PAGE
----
Re-reading and Re-thinking Post Election

I went back and re-read some of my blog posts from not very long ago, and I’m feeling enough of a cringe that I considered removing some. But I’ve decided not to, because first of all, almost no one reads my blog. But second of all, the posts show me something about myself at specific points in a pre-Trump year.

Now everything’s changed.

Prior to the election, I actually hoped and nearly believed that despite continued violence and aggressions constantly in the news and in our lives, that we as a nation were on an continuous upward trend. I really love the idea that the arc of the universe is long but it bends towards justice. So I didn’t want my kids to constantly be thinking about race and racism. I wanted them to have an innocent bubble of a childhood–I wanted them to have what white kids have–the privilege to just be kids.

So yeah, we had conversations about racism, colonialism, white privilege, micro-aggressions etc. But I hoped it would all remain largely theoretical. I hoped it didn’t really touch them. I hoped that at least in the NY area, we’d moved past that.

I had purposely moved us to a neighborhood where my kids look like a lot of other kids so they could just be themselves, not the representative of a culture, not a token, and not a victim of racism. I hated that about my childhood, being the only Arabs in town. When they needed someone to play Yasser Arafat in the school UN, it had to be me. When I did a cooking demo, it had to be tabbouli. And I would never say anything when kids sang “Bomb bomb bomb, bomb bomb Iran” to the tune of “Barbara Ann”. No teachers told them to stop, that it was racist. Because we were at war. And it was okay back then to say, “Bomb them all, let God sort it out.” Even the teachers said things like that.

But my parents had moved us to that town instead of settling on Atlantic Avenue in Brooklyn because they didn’t want us to be stuck in a Middle Eastern enclave–they wanted us to assimilate because being “American” was the goal.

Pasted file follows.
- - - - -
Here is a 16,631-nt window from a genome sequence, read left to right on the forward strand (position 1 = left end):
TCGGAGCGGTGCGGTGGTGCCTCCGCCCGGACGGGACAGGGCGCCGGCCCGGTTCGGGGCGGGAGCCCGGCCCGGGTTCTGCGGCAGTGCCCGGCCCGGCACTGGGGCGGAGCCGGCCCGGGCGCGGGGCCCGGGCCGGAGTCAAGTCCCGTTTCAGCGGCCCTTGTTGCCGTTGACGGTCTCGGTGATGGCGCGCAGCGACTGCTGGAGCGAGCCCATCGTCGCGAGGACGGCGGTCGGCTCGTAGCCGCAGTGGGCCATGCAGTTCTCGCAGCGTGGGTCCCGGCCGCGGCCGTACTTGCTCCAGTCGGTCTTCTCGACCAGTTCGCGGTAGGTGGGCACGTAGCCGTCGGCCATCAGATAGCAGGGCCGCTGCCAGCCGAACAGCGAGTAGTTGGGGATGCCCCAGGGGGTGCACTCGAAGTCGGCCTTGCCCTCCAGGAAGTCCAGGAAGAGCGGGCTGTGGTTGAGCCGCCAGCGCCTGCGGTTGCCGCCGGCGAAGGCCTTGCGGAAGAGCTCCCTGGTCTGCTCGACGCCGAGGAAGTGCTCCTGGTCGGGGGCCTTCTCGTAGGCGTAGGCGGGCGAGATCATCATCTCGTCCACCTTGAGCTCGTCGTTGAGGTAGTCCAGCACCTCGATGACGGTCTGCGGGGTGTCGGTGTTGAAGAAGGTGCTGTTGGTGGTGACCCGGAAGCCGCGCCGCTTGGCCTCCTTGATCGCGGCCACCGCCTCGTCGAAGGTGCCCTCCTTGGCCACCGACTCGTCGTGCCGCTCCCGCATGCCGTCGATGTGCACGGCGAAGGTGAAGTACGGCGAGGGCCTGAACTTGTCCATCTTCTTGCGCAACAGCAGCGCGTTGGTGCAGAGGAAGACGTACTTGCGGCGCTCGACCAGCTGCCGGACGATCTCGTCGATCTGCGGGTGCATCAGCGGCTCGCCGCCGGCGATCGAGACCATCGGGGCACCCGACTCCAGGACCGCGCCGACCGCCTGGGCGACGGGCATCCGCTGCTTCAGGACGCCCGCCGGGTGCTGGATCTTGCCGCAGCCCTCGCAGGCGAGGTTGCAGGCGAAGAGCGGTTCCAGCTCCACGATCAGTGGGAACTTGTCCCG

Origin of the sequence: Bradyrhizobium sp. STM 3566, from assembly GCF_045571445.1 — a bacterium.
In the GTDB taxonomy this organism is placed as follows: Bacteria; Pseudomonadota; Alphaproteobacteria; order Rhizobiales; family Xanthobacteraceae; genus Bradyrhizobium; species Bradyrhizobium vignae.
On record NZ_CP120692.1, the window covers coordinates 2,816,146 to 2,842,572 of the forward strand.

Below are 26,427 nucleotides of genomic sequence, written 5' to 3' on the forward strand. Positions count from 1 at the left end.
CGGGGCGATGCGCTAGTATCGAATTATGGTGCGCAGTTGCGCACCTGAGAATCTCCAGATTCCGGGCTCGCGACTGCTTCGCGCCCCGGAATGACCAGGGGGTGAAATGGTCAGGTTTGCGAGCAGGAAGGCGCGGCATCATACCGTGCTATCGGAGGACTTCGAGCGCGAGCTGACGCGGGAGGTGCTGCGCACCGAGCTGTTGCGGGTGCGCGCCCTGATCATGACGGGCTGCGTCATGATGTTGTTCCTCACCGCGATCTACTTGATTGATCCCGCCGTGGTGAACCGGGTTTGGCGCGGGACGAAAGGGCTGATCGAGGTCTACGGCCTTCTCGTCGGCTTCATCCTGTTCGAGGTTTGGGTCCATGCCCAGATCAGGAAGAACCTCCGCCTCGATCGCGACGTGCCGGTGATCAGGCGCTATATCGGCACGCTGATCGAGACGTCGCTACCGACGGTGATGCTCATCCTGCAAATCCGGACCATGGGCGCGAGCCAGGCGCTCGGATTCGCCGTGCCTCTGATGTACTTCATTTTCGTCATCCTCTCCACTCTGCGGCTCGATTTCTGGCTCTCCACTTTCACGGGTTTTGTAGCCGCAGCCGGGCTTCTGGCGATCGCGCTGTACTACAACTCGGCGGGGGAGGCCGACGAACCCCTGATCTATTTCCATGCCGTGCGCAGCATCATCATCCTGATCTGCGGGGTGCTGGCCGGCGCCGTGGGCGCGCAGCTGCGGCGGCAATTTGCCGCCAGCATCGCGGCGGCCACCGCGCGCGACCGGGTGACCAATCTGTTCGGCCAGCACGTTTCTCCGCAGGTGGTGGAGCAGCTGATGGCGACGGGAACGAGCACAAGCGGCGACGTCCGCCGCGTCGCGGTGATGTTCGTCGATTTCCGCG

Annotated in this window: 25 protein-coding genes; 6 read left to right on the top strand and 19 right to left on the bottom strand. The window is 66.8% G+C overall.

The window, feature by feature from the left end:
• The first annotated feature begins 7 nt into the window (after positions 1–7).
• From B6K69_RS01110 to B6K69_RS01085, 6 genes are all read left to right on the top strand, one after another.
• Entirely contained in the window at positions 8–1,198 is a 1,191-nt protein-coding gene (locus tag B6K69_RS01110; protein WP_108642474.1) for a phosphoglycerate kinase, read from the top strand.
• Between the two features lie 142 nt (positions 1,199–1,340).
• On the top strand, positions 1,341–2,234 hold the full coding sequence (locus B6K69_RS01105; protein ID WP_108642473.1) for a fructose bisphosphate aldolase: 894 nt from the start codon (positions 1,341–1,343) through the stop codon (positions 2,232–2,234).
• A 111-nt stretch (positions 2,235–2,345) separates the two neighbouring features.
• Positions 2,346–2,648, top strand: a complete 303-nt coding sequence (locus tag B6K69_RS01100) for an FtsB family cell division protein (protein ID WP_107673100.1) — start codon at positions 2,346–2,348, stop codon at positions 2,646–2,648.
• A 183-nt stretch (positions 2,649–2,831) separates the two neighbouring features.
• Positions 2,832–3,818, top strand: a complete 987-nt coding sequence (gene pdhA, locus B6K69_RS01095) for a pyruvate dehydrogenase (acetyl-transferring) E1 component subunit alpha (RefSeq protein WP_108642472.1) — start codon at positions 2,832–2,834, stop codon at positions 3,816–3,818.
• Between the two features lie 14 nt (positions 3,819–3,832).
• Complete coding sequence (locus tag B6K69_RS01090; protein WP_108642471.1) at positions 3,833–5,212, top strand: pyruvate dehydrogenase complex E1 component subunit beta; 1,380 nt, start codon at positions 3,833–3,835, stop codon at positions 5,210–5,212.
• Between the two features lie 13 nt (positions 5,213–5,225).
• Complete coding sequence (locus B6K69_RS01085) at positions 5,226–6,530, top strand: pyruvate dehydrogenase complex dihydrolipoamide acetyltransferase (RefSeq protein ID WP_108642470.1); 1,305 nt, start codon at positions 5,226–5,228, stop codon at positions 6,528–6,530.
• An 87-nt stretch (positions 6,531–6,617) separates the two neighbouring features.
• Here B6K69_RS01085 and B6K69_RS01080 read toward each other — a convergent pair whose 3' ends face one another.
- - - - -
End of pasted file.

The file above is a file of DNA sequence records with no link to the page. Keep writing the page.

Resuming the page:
Everyone does the best they can with their limited knowledge and experience.

And there I go again, being the apologist. It’s my tendency–to try to smooth things over, to try to understand the mistakes of others and forgive them. And as a result I haven’t done  a very good job listening to my kids, because I so, so, so wanted their childhoods to be pain free. I wanted to tell them, “No, the world isn’t that horrible, that racist, that mean-spirited.” I wanted to excuse the racist things they heard as ignorance, or the result of a poor education. I guess I didn’t want to believe that so many people were still really like that.

But now there is hard proof. Yes, so many people are still really like that.

So now I am sorry for the wimpy way I tried to play both sides, tried to keep the peace, tried to wish it all away, tried to believe that the bad things they heard were just small anomalies and weird left-overs and definitely on the way out.

Next time my kids say they think someone or something is racist, I hope I will just listen. I  hope I will ask them how they feel,  hug them, and  listen. I hope I won’t try to smooth the bad feelings away with an apology for the ignorance of the world. But I might make that mistake again and again and again. Because I am a product of this country and I still want to  buy the lie that America is the land of equal opportunity, and our history is a steady upwards march towards justice. I still keep hoping some miracle will happen and this situation will be corrected, that’s how thick my denial is.

And I just want my kids to be happy. The mom in me wants them to believe that hard work and fair play gets the prize, regardless of everything else.

I would really love to hear from some other moms on this.

 

 

 

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